By Tomás Custer
With the recent announcement that another Spanish-language TV network is launching (MundoFox). I thought it pertinent to take a look at the other side of the coin, the seemingly forgotten English-language Latino media.
[caption id="attachment_15418" align="alignleft" width="240" caption="(Source: New America Media 2009)"][/caption]
In case you didn't know, the English-language Hispanic media arena has heated up a lot. New media sites and many independent ventures have entered the field in just the last 20 months. However, I am not talking about just any media companies jumping in. I am, in fact, talking about some of the largest media companies in our country.
NBC, the HuffingtonPost, FOX and Univision don't spend resources entering a market because they think it isn't attractive. They know, what I hope is not a secret to you, that English-language Latinos represent a large market that is growing fast. In other words, they know what they are getting into and competing for, a big slice of the future pie.
Right now, roughly two-thirds of Latinos in the US ( 30+ million) are either English dominant or bilingual. If all the 50+ million Hispanics have about $1 trillion ($1,000,000,000,000) in spending power then the 30 million must have somewhere around $600 billion ($600,000,000,000) in spending power.
Today 25% or 1 out of every 4 children is Latino in the US. Can you imagine a demographic tsunami?
It can't be stopped and it is coming straight at you and your organization. That is exactly what our country is experiencing right now and in the future. Hispanics are only becoming a larger slice of this future pie. Over 1 million Hispanics are being born in the US every year. The Latino population is predicted to rise to 128 million in 2050 accounting for 29% of the US population. That is one big slice of pie.
These big media companies aren't alone. At least six other independent sites have joined in to cater to this growing and previously ignored demographic and that is only if you don't count the social media movement called Latism.
Of course, let us not forget the pioneers in the field of English-language Hispanic news. HispanicTips (my site) is still here and evolving. Latina Lista has recently redesigned and as always is producing great relevant content. (Again, if I forgot anyone let me know.)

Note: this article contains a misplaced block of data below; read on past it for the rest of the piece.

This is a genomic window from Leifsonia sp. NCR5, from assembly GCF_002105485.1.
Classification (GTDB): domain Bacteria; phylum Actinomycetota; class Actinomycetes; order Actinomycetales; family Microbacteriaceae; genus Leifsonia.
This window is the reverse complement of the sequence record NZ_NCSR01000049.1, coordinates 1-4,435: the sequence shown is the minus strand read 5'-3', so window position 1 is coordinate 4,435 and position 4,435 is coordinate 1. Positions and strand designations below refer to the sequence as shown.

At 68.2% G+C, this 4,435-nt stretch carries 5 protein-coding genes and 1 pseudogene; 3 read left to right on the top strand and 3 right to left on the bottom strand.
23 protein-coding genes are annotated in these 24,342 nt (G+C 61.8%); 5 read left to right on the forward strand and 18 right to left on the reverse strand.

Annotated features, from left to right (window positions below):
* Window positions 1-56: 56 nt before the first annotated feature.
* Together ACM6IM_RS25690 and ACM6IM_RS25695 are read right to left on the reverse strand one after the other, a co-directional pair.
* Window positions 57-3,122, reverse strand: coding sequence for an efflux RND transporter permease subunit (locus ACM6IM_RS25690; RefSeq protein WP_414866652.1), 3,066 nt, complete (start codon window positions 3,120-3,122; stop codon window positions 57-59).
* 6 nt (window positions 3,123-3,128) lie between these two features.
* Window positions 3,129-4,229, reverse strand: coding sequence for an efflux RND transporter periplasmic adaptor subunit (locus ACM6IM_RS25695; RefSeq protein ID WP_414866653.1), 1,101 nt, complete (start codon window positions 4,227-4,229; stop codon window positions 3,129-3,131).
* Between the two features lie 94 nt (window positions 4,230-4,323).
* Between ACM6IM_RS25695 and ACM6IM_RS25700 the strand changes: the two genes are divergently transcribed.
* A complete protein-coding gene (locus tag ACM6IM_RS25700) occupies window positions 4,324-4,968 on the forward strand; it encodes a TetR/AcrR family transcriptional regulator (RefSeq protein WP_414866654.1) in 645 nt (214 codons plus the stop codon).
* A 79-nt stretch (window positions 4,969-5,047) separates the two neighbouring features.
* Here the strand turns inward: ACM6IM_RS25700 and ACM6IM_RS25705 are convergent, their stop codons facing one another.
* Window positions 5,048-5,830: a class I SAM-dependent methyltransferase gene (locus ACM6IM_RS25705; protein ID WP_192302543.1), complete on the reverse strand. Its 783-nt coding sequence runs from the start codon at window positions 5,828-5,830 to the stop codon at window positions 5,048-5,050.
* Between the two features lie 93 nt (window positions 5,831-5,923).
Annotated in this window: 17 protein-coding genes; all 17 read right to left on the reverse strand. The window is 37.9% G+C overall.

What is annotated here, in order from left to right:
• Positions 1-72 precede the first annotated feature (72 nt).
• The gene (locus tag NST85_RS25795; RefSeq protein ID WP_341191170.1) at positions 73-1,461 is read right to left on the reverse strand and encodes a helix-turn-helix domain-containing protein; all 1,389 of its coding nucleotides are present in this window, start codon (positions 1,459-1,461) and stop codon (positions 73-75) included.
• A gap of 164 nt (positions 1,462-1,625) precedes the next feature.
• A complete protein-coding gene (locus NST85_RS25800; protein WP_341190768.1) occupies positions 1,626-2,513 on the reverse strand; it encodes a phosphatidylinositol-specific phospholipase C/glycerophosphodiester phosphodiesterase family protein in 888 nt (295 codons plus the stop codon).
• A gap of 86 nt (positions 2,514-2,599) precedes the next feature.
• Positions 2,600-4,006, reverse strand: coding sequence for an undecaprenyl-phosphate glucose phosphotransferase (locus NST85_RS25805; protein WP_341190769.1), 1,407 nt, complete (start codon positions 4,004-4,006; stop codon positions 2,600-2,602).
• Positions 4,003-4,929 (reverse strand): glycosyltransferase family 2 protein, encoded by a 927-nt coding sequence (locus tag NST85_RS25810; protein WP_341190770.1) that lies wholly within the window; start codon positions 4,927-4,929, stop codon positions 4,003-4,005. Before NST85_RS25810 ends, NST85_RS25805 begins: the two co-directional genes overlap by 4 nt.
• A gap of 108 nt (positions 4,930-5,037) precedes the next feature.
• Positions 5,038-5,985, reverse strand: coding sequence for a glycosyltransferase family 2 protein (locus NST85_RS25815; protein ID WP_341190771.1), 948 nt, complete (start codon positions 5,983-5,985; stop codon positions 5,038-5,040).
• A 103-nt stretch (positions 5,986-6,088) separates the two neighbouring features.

All of these sites are competing for eyeballs. All have approached the market in slightly different ways. I have my own opinions about each but one cannot deny they are here, just as one cannot deny why. The numbers don't lie. So while there are days when it can feel like an echo chamber because of all the duplication, I am very happy that a lot of good relevant content is being produced everyday.
When I began HispanicTips over six years ago, I really had to search long and hard to find much relevant news. It was spread out across the web and not always easy to find. That is why I started HispanicTips. Fast forward to today and there is a lot more relevant news.
Now instead of scarcity the opposite is the problem. There is now so much news, how can anyone know what to read or who to trust? Luckily for you and me, the art of digital curation evolved to address this exact problem. With my expertise and experience in both curation and Latino news, HispanicTips continues to be a premier news service. It is trusted and comprehensive. But I am not really here to talk about myself or this site.
I really just want to highlight how far we have come in the English-language Hispanic news genre. The market is huge and I want everyone to know how big it is and that there is a lot of money associated with the demographic. I want every business and organization to realize how much is at stake and that if you don't have plans on how to cater to this market then you had better start.
What happens to companies who don't get into this market early enough or who don't approach it with quality?
These are the big questions but if you look at the numbers and what entities have already entered the field then you really should open your eyes, gauge the impact this will have on your organization and then perhaps even take action.
From: hispaniconlinemarketing.com – “the competition to reach online Hispanics in English will heat up as a result of the following market dynamics.
There are not that many players
There is no clear leader
Low barriers to entry provided by social media” – (I am not so sure I agree with this one. NBCLatino has 8 people working on their site. That isn’t cheap.)
“The ad dollars associated with the upcoming election” – (as one of the few Hispanic news website in English back in 2008 I can tell you I saw only a small spike in ad revenue – most of the money went to Spanish-language media)
The importance of the Latino vote
DL Podcast: Q&A with Chris Peña, Executive Editor of NBC Latino – Is an interesting interview